Crunching Numbers for My Kids
With so much talk of STEM studies (science, technology, engineering and math) for US students, I can tell you first-hand that not all students are buying into the greater need for science-based learning. In our family, I work to reverse that trend, if not for high school, then perhaps for college or even life-long learning. I call it reality therapy, with facts and figures culled from the latest news reports and everyday life statistics.
“If you wanted to leave home and rent a 2-bedroom apartment in Washington, DC, how much would it cost?” I quiz the kids over lunch one day.
Their blank looks say it all. Not a clue. I choose a 2-bedroom flat based on a news item I’ve just seen. Never mind that they might be interested more in a studio or one-bedroom place. I explain how they should probably be earning between $30 and $70 per hour to comfortably afford such an apartment.
“We would have a roommate,” the girls triumphantly conclude, trying to catch me at my own game.
“Great idea,” I enthuse, “and the more the merrier. When earning $10 per hour, you could need three, four, five, six roommates for the two bedrooms….”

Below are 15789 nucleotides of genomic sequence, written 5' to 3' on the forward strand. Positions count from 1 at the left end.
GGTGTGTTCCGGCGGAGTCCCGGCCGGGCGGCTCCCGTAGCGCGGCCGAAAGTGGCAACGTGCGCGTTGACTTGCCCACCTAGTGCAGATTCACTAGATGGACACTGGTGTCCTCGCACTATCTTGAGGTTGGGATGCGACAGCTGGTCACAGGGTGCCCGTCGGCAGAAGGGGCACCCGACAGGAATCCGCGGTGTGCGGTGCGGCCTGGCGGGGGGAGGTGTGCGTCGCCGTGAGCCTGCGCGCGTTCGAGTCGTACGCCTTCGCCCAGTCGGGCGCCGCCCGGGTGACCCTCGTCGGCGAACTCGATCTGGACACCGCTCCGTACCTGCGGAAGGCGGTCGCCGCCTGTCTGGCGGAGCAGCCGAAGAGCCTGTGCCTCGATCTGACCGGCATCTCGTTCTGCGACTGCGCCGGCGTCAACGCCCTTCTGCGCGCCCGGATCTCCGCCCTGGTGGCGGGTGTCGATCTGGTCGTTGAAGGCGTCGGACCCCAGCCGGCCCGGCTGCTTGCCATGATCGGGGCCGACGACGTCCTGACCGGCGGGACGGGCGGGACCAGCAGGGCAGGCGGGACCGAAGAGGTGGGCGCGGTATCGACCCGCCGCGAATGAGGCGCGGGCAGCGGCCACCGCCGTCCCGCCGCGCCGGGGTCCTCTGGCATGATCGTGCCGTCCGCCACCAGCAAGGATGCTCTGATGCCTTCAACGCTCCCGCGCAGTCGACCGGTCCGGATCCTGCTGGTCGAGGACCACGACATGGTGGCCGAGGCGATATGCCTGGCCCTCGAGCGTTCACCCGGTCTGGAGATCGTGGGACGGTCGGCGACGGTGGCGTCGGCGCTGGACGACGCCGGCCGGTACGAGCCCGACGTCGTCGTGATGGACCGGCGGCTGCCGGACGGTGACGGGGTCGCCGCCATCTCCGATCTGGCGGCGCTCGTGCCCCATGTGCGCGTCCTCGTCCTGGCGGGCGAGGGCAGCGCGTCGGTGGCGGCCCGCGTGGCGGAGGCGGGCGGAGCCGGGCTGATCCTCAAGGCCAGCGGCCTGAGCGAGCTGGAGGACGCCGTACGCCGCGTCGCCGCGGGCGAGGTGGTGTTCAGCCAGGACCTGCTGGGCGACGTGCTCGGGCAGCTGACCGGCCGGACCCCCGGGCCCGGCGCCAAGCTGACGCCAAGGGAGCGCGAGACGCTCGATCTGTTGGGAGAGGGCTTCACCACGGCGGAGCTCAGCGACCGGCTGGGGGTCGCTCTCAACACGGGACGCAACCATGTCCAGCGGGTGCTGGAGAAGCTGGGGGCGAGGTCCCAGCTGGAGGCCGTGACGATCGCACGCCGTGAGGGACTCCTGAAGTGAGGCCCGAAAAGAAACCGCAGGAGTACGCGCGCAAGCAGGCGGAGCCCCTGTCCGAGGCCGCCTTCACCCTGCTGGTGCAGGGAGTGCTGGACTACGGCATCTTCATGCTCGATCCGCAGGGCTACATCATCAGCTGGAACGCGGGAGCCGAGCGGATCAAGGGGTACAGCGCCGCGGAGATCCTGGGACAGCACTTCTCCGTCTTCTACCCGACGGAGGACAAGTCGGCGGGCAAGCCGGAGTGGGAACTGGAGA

They harrumph, sure that such stats don’t apply to them, these golden children “to the manor born”.
I try to imbue them with the knowledge that, when Mama and Papa were cresting adulthood, our parents did not toss trust funds our way and that it’s entirely possible to pay one’s own way in life. Think of the sense of accomplishment. Think of the independence. Think of math-as-our-friend.
They’re not buying a word of it. Some of them (not all) could care less about the harsh realities of life lying in wait outside our front door. At ages 16 through 20, I think this might pique their interest.
I press on. How much does four years of college cost? Could you work during summer or winter school breaks? Should you test-by-exam to fulfill some lower-level undergrad requirements at 1/10th of the cost?
That draws their attention slightly.
If our oldest received a raise on the job or took on additional responsibilities, how much could he potentially earn? Would he double his current part-time salary? As one of our children fascinated with such facts, he rapidly calculates such benefits and the others gaze on in awe.
Like most mothers anywhere, every day is my State of the Union speech. Here’s hoping that some of them are listening….
—————-Tags: calculating salary and expenses, everyday math for everyday disinterested teens, financial survival skills for teens, how much do you need to earn, importance of STEM classes